Who Were the First People to Use Marble Countertops?

Who Were the First People to Use Marble Countertops?

The use of marble stone for countertops is nothing new. In fact, marble has been used for decoration and for functional purposes for thousands of years.

In the beginning, marble could only be seen in public, religious, and government buildings because the stone was expensive and difficult to quarry. But now you can see marble countertops in homes across the United States and all over the world.

But how did marble make its way from only being used in major, important buildings to being so widely available? What group of people were the first to use it? Check out this article to find the answers.

Marble throughout History

The Greeks were the first people to use marble for their structures. They completed the temple of Olympus, the Theseus Temple, and sections of the Parthenon with marble. Back then, marble countertops were not a thing. Instead, marble was cut into big slabs used for flooring, sculptures, and wall facades.

Before they used marble, the Greek people used wood to construct important buildings. But after they realized that wood didn’t have the same lasting power that stone did, they sought a new solution. As its use increased, the quarrying methods for marble became easier, and therefore, its price lowered. Because of that, it began to appear in the homes of Greek and Roman people.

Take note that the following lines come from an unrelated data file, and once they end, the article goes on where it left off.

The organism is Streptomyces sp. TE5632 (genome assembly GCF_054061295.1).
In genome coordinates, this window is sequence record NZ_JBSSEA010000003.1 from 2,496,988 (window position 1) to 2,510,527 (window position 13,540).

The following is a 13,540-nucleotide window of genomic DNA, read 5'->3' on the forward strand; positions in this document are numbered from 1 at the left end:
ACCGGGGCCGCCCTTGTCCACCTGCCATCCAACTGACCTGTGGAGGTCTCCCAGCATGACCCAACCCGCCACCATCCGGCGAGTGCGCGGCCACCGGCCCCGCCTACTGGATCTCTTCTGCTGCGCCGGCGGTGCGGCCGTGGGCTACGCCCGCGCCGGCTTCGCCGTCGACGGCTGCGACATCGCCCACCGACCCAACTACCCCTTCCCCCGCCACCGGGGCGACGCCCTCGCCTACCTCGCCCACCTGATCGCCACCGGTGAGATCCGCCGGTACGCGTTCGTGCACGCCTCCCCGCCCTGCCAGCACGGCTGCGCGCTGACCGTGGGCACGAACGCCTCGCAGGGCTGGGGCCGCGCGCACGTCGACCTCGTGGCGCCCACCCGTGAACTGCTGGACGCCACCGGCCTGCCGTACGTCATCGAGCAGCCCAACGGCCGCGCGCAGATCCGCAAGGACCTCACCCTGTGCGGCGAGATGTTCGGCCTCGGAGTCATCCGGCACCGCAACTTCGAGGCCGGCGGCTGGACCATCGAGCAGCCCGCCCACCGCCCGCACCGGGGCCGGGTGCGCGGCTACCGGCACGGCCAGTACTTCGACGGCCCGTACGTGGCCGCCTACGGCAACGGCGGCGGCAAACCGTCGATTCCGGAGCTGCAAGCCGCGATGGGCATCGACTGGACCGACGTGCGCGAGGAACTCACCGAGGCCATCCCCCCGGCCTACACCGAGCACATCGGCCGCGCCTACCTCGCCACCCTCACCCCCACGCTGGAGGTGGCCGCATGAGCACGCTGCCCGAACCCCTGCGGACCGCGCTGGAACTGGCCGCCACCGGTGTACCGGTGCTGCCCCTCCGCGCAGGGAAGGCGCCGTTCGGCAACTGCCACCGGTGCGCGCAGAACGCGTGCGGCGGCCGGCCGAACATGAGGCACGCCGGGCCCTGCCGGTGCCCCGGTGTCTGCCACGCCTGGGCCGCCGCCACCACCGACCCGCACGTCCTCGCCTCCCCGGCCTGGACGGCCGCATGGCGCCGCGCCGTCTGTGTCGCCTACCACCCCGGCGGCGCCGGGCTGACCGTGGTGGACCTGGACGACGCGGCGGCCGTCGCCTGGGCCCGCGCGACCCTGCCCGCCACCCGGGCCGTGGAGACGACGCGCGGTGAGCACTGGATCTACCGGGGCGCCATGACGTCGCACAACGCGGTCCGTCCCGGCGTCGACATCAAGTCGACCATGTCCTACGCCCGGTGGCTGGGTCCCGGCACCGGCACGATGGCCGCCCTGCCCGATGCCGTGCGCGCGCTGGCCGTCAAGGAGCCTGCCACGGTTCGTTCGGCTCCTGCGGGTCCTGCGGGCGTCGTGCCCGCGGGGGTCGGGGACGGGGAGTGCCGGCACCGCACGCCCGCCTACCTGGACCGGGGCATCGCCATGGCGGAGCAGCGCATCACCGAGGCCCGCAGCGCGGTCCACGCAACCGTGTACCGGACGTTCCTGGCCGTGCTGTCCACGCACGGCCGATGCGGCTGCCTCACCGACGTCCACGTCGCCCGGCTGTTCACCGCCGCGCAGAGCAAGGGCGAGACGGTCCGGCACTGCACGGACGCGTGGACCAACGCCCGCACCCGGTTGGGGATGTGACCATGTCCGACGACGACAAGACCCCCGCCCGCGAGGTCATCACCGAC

But still, marble was only used in the bathroom and main rooms meant for conducting business, as it was a known sign of wealth.

Throughout the Renaissance and Victorian era, marble continued to signify wealth. It didn’t exist on a widespread scale yet.

Marble in the Kitchen

The big question is how we got from temples and opulent homes to where we are with marble today. The answer comes during the nineteenth century.

Before then, kitchens were strictly utilitarian. They were meant for cooking only; they weren’t a place to sit or gather. Instead, the food would be taken from the kitchen, where it had been made, into a dining area that was more well-dressed.

But, in the nineteenth century, Gilded-Age Americans had more money to spend. That meant they could outfit their homes plentifully, even the rooms that didn’t traditionally get much public use. It was during this time that marble entered the kitchen, and its cool surface was especially favored for rolling out dough and lining pantry shelves to keep perishables cool.

Marble in Your Home

Since quarrying methods have been greatly improved and transportation costs have been cut considerably, marble can be found in homes across the nation—no matter the homeowner’s wealth.

As you can see, you don’t have to be a Greek or Roman emperor to enjoy this natural stone. If you’re ready to join the millions of people with beautiful marble countertops in their kitchen, give Marble Granite World a call today at (336) 992-5214.

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